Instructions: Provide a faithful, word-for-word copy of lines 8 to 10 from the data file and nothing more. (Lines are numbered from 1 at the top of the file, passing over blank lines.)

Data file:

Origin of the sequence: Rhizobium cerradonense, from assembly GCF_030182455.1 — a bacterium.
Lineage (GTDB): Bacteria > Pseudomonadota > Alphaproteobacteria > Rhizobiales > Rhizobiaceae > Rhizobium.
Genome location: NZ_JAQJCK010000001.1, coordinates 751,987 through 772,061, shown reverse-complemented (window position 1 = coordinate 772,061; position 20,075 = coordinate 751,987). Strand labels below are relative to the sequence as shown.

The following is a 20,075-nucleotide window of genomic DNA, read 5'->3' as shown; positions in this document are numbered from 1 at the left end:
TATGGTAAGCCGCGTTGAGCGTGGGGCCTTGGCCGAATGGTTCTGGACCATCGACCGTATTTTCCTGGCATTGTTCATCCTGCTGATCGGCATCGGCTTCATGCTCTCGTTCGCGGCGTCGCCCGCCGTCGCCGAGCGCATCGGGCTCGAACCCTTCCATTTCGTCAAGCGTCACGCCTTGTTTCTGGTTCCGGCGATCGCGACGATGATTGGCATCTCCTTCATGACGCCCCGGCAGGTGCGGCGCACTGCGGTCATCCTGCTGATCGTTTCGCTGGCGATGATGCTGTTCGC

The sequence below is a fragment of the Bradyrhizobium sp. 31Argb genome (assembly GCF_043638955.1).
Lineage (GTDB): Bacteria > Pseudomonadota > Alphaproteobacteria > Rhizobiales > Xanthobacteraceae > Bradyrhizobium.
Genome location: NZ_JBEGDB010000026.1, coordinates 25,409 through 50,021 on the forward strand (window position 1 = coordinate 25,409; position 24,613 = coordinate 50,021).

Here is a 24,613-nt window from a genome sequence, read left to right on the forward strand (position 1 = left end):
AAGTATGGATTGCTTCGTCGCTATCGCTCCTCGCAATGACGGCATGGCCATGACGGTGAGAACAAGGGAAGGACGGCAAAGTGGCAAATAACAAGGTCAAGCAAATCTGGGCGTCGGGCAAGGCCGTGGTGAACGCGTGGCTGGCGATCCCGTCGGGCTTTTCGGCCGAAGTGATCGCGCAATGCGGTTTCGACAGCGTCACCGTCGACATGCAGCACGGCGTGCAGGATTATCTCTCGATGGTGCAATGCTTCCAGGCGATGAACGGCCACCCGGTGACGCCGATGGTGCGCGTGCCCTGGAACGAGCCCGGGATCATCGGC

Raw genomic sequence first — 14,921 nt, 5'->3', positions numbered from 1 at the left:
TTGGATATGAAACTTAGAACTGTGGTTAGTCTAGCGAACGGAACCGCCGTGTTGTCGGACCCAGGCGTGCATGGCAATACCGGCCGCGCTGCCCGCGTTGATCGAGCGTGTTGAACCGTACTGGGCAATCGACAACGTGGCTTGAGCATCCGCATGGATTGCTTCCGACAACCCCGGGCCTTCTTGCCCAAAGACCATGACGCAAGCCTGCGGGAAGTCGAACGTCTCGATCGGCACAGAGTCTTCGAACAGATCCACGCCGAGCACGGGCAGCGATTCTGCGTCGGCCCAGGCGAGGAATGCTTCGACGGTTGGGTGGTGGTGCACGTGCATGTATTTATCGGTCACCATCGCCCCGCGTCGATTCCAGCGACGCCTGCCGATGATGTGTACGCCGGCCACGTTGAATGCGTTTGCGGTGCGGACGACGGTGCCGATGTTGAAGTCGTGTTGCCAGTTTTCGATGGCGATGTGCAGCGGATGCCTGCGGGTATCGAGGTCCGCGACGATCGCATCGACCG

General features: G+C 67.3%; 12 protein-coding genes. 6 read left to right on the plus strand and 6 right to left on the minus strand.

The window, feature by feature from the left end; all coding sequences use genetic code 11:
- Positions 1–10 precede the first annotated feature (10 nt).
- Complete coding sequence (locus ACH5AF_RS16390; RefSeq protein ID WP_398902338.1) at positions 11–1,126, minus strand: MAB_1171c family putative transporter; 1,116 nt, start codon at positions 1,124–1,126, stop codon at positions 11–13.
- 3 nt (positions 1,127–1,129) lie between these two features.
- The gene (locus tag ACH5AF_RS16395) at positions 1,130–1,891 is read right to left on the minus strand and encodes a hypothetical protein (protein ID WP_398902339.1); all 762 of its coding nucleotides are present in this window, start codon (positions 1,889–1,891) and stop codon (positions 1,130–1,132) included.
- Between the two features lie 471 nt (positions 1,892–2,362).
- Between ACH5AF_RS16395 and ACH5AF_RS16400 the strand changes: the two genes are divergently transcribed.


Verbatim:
Genome location: NZ_JBEGDB010000026.1, coordinates 25,409 through 50,021 on the forward strand (window position 1 = coordinate 25,409; position 24,613 = coordinate 50,021).

Here is a 24,613-nt window from a genome sequence, read left to right on the forward strand (position 1 = left end):
AAGTATGGATTGCTTCGTCGCTATCGCTCCTCGCAATGACGGCATGGCCATGACGGTGAGAACAAGGGAAGGACGGCAAAGTGGCAAATAACAAGGTCAAGCAAATCTGGGCGTCGGGCAAGGCCGTGGTGAACGCGTGGCTGGCGATCCCGTCGGGCTTTTCGGCCGAAGTGATCGCGCAATGCGGTTTCGACAGCGTCACCGTCGACATGCAGCACGGCGTGCAGGATTATCTCTCGATGGTGCAATGCTTCCAGGCGATGAACGGCCACCCGGTGACGCCGATGGTGCGCGTGCCCTGGAACGAGCCCGGGATCATCGGC